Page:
The structure of both poems is not a classical one. Both of them follow what we could call a ‘free verse structure’, although we can also find differences between the two poems. The poem by the male writer follows a very particular pattern for his poem. It is structured basically through anaphora and the repetition of the comparison mentioned before with the use of a chorus in the middle of some of the comparisons. We can also find that the poem by the female writer follows a ‘free-verse’ pattern, without uniformity in the number of the syllables of the verses and in the rhyme. But as the other poem, it has some kind of refrain, as we can see in lines 6, 11 and 45 (‘Men talk. Men Talk’). The use of this structure makes remarkable the times of the poets. As long as we know they are contemporary to us and therefore very modern, they do not use any classical structure such as the sonnet. On the other hand, they get the effect in their poetry by rhyme, the repetitions and the rhythm of the poem, not by the number of syllables and verse only. We can check this theory by the words of Simon Armitage himself, as long as he answered this to the question: ‘How do you decide what form to use in a poem?’ (3)’I tend to think that poems come pre-packaged, and that when the idea suggests itself to me the form comes with it: I sort of see it in my mind's eye - particularly with poems that come as blocks of text, you know, that look like gravestones or something like that, or those that come as quatrains and look like hymns. They don't always stay in that form because when I start writing I'll sometimes notice that there is a pattern of language, perhaps a rhyme or a repetition, and that might suggest some further, you know, physical form or shape on the page’.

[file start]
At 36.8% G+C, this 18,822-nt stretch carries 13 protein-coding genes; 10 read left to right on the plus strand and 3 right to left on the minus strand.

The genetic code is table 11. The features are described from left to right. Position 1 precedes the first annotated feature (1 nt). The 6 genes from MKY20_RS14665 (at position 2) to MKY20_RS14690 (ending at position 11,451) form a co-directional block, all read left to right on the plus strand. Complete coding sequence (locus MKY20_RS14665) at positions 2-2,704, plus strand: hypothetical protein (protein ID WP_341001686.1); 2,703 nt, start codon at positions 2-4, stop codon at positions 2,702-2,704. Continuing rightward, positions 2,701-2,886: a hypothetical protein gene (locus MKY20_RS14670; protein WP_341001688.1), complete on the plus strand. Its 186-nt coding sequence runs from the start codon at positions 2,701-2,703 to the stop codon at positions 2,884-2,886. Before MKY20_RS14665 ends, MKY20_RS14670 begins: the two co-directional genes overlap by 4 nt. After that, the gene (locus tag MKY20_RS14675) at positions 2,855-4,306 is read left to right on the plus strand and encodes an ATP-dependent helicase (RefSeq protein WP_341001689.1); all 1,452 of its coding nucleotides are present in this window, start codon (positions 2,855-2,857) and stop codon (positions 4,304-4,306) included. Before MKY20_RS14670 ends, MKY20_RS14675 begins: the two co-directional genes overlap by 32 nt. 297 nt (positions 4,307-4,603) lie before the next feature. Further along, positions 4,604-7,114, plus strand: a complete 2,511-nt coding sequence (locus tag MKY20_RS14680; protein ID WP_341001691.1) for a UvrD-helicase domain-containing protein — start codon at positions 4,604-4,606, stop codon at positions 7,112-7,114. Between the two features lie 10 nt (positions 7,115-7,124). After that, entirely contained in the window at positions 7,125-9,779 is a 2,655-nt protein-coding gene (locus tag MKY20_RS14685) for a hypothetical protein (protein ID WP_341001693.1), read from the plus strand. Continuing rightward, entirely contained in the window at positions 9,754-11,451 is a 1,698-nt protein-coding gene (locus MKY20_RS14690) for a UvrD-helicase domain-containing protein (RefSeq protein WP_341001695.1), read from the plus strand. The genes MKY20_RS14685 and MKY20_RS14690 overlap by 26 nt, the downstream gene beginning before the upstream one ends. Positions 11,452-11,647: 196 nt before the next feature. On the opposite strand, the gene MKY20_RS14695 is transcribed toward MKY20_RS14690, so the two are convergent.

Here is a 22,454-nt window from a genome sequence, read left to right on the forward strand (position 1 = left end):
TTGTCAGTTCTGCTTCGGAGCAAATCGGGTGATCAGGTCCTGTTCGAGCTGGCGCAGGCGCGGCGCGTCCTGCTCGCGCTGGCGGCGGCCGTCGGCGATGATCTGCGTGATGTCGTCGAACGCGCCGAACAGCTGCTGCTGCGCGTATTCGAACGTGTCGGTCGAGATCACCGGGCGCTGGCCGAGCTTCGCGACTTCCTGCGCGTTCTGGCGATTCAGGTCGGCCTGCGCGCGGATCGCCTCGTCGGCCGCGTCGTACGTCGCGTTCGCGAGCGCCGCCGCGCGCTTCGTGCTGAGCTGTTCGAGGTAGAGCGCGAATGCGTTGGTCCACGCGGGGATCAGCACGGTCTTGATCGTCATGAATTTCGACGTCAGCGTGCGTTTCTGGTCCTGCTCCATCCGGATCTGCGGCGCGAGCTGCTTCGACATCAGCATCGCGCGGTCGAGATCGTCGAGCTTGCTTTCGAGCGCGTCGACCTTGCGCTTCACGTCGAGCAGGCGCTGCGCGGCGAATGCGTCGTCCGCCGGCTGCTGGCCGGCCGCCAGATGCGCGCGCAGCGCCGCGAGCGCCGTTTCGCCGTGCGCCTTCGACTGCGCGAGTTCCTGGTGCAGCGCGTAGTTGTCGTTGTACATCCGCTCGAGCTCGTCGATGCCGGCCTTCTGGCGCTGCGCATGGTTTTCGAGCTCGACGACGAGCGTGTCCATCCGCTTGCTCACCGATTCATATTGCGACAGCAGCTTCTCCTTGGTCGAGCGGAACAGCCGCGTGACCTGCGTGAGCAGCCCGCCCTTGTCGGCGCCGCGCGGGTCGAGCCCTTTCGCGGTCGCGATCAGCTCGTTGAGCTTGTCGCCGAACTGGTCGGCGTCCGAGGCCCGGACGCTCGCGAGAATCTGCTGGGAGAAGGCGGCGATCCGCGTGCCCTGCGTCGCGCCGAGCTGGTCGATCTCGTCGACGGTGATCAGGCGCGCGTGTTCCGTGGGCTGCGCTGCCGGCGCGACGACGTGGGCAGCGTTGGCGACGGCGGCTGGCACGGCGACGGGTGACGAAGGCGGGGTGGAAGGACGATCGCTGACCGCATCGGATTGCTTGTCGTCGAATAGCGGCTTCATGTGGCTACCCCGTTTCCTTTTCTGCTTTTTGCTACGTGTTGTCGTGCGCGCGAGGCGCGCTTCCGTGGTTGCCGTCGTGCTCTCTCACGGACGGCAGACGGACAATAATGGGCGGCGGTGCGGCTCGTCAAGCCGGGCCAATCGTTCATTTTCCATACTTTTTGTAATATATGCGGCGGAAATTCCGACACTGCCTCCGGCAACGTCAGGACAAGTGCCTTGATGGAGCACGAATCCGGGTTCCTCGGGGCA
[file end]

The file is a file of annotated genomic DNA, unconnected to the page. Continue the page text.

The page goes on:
Now we are going to focus on the images of the poems and the meaning of them. The poem by Armitage follows a very simple structure referring to images and to the straightforward meaning. It is based on the conviction that he is ‘ugly’ because of the ways he behaves, his thoughts and his actions while the woman he is addressing to is ‘beautiful’ because of the same aspects but for very differents attitudes towards the same situations. Firstly, I would like to point out the universitary studies of Simon Armitage (4) , that surely gave him a training in classical studies. Therefore, we can find the comparison of the woman with ‘Venus’, Goddes of love which is very positive, while he compares the masculine gender to ‘Mars’, who was the roman God of war which remarks a very negative feature. Apart from this detail, the whole of the comparisons of the poem deal with the different attitudes towards everyday matters, such as feelings, clothes, likes and dislikes, jokes, shopping, eating, soccer, politics etc In all of them, the attitude or the reaction of the male is very negative, selfish, without any sensibility, cold, tough, cruel, hard… while the woman has an attitude based on senitivity, and good, altruistic, sincere , nice, kind and pòsitive feelings. In conclusion, we can say tha Armitage offers us a very positive vision of the femenine gender while her vision of the masculine one is not that good. Although as he himself tells, ‘I once red that poem in Liverpool and a lady came up to me afterwards and said: Don’t worry, I’m ugly too’.(1) The poem by Liz Lochhead is very peculiar, for the structure of the verses does not form grammatically perfect sentences, giving the impression that the writer is reflecting thoughts straightaway, without any consideration. Therefore, in my opinion the attitude shown in the poem changes from what looks like a critic towards women and sometimes a critic towards men. As a women, Lochhead is concerned abou the problems of her gender and specially about the Scottish working-class woman, who is both marginalised by patriarchal Scottish culture and is simultaneously the pillar and carer for that culture. The lyricism of her writing as well as the visual sweep of her grammar attempts to negotiate this double bind as an educated woman reflecting back upon both her own ontogenesis, and the violence which formed her as a writer and intellectual.(5). We can see the criticism towards women in lines 36 to 38, where she refers to the trash-talking that women some women use to practice sometimes. But we can also find an ironic warning or advice to men on lines 45 and 46, where she encourage men to consider the actions before doing them without thinking.